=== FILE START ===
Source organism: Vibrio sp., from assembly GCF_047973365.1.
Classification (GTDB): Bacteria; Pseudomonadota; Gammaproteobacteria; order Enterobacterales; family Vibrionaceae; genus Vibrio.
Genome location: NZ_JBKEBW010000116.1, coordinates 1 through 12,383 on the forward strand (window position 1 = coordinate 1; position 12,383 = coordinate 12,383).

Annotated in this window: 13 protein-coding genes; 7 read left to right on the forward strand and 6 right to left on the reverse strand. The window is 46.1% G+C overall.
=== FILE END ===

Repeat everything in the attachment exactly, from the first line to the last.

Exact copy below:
Source organism: Vibrio sp., from assembly GCF_047973365.1.
Classification (GTDB): Bacteria; Pseudomonadota; Gammaproteobacteria; order Enterobacterales; family Vibrionaceae; genus Vibrio.
Genome location: NZ_JBKEBW010000116.1, coordinates 1 through 12,383 on the forward strand (window position 1 = coordinate 1; position 12,383 = coordinate 12,383).

Annotated in this window: 13 protein-coding genes; 7 read left to right on the forward strand and 6 right to left on the reverse strand. The window is 46.1% G+C overall.